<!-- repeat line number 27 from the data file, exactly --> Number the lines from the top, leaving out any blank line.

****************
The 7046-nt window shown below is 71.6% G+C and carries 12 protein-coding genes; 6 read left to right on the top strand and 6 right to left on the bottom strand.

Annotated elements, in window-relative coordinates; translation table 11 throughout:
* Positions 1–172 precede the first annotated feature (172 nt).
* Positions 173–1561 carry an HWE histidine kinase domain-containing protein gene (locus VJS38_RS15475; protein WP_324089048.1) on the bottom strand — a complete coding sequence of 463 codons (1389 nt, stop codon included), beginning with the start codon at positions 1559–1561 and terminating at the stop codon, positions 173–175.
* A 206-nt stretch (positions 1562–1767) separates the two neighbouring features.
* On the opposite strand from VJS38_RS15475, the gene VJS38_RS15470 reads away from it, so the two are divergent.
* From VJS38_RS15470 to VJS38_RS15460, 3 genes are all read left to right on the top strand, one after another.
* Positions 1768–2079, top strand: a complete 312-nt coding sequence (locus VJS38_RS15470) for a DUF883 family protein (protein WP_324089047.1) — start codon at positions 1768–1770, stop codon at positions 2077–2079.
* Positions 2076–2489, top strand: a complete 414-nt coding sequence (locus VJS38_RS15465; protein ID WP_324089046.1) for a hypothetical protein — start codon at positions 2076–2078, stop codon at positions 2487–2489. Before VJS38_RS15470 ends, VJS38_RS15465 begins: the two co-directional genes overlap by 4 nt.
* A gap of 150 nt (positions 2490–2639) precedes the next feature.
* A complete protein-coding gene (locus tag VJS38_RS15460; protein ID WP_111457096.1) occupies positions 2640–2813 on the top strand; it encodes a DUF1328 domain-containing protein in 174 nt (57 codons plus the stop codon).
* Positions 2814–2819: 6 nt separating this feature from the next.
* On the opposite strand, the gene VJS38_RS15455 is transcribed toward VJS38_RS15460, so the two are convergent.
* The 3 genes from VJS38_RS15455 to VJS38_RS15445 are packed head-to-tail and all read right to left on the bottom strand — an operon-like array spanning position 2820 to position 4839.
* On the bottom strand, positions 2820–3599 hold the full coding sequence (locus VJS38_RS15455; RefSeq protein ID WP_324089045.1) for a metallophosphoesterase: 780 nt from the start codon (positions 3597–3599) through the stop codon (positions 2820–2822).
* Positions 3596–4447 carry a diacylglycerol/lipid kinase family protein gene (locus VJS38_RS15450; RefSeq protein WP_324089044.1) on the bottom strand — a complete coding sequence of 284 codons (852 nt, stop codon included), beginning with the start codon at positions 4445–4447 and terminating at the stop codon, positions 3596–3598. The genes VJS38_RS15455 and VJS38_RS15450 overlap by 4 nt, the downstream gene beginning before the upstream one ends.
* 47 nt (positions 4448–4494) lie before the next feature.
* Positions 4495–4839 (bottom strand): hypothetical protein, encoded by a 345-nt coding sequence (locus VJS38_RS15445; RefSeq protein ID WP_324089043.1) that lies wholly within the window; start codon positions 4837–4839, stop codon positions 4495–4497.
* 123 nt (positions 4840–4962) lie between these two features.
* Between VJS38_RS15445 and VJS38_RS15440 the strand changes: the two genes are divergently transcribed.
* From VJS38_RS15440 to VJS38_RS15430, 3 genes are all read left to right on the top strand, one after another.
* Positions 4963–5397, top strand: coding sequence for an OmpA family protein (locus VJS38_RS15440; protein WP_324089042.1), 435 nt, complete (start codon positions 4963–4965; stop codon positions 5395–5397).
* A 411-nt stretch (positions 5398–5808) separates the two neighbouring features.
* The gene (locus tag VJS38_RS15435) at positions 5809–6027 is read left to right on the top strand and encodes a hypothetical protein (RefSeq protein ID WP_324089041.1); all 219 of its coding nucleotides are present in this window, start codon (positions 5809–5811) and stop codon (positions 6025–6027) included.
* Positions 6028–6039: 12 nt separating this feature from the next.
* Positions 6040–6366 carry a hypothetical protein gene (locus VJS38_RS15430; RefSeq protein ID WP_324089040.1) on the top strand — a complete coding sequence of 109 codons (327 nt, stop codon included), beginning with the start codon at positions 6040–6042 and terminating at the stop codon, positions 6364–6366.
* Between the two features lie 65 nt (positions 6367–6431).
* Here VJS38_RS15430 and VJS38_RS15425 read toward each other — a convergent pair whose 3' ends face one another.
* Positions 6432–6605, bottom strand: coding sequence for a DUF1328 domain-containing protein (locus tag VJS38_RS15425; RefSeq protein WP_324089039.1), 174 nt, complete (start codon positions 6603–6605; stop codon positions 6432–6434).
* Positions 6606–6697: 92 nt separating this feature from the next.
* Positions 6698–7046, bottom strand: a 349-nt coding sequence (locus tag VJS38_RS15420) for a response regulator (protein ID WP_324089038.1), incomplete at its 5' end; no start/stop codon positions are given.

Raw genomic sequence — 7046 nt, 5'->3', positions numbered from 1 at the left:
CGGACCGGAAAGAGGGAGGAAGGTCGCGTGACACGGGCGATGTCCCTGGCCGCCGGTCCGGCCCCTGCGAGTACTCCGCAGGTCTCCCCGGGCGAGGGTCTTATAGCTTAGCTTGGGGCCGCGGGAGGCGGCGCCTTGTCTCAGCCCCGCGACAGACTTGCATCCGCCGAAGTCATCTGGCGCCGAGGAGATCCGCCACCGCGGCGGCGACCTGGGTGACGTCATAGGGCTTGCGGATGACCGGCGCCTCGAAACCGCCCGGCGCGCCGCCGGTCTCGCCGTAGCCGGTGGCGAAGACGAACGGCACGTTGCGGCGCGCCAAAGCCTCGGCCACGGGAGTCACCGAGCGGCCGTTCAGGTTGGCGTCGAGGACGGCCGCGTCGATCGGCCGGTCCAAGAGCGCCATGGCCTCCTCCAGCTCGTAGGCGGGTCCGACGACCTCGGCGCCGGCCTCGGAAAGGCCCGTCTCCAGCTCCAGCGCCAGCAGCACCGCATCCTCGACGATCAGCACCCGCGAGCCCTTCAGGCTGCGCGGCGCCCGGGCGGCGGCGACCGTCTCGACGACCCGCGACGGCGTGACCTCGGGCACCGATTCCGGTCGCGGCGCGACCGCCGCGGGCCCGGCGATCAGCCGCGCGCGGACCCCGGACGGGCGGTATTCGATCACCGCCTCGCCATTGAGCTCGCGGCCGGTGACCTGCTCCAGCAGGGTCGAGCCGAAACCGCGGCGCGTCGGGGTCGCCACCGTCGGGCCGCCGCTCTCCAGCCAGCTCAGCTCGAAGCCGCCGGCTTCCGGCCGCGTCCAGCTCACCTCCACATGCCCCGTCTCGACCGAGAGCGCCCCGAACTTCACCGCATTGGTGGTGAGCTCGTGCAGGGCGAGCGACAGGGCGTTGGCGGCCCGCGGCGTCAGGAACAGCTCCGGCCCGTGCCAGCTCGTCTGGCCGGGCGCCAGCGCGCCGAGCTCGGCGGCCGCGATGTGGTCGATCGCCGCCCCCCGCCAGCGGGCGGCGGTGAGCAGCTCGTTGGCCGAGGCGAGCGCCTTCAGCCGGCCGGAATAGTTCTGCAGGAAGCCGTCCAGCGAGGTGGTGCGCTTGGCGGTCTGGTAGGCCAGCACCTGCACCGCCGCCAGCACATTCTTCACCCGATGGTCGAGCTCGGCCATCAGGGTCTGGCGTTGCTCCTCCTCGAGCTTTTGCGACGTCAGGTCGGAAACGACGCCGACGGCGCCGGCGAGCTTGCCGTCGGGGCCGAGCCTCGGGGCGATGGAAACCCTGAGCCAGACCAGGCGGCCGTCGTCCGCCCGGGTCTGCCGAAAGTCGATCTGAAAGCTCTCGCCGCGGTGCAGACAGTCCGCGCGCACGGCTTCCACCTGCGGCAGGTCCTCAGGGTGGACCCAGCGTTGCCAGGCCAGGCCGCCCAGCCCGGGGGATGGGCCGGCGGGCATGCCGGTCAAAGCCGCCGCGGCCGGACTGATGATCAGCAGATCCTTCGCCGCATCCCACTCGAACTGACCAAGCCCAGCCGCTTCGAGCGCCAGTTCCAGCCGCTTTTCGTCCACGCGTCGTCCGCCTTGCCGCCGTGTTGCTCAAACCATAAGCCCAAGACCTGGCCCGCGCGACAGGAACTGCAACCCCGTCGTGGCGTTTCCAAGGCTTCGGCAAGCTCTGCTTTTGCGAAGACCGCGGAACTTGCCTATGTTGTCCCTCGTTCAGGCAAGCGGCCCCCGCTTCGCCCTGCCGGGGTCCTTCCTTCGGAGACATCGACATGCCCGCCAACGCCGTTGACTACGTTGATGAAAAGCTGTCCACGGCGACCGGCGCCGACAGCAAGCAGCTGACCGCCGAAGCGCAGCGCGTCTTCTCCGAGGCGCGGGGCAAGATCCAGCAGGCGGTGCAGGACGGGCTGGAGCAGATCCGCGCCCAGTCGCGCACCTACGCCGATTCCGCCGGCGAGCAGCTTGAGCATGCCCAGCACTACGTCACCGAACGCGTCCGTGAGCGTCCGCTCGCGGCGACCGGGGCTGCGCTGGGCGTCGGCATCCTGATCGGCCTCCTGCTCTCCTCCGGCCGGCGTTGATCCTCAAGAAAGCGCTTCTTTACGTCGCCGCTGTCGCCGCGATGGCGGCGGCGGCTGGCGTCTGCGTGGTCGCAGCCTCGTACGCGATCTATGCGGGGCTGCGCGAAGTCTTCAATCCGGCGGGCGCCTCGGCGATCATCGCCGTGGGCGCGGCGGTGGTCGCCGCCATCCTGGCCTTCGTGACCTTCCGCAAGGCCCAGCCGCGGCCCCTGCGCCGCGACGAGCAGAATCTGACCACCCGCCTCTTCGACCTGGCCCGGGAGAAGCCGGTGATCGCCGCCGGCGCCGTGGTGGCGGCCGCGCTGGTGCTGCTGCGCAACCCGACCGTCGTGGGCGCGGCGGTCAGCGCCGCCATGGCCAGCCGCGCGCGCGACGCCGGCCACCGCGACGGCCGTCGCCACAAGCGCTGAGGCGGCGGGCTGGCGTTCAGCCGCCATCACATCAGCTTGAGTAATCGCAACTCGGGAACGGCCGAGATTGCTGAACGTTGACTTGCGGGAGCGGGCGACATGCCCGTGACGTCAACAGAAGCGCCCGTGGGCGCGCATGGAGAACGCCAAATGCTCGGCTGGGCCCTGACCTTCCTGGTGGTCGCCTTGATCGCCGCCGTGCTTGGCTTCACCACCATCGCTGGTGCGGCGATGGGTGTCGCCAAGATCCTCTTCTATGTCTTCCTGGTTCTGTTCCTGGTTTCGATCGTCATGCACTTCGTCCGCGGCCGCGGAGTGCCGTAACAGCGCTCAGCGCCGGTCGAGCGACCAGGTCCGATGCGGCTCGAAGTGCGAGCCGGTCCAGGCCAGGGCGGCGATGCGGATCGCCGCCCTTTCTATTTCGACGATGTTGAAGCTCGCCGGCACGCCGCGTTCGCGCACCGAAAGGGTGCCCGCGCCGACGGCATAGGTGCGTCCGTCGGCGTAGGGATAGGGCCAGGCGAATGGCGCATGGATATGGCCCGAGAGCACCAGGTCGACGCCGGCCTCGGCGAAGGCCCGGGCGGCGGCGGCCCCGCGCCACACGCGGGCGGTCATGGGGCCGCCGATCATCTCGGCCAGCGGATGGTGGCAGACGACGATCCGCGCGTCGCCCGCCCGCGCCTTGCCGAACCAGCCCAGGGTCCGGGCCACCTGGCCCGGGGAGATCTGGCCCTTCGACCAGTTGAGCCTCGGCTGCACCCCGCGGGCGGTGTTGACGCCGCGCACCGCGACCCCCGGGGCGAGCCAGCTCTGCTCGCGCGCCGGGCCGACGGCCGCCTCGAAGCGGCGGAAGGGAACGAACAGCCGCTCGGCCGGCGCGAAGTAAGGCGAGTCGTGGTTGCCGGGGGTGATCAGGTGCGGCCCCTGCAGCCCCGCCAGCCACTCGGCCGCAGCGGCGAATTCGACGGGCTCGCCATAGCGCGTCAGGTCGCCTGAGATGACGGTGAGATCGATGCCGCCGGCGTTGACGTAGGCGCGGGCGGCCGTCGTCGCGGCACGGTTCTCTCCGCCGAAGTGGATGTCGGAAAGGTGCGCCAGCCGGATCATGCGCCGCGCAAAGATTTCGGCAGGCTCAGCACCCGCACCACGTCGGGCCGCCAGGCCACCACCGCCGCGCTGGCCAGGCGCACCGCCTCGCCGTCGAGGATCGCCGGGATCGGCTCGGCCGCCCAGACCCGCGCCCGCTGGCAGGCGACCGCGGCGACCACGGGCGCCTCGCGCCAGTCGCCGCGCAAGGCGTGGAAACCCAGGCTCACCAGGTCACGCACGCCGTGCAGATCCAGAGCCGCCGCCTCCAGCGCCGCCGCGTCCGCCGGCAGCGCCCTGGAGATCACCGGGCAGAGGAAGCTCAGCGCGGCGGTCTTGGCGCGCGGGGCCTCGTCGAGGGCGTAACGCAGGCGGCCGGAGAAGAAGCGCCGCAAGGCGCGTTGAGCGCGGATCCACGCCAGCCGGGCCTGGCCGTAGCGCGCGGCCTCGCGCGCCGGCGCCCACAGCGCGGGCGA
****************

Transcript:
* Between the two features lie 65 nt (positions 6367–6431).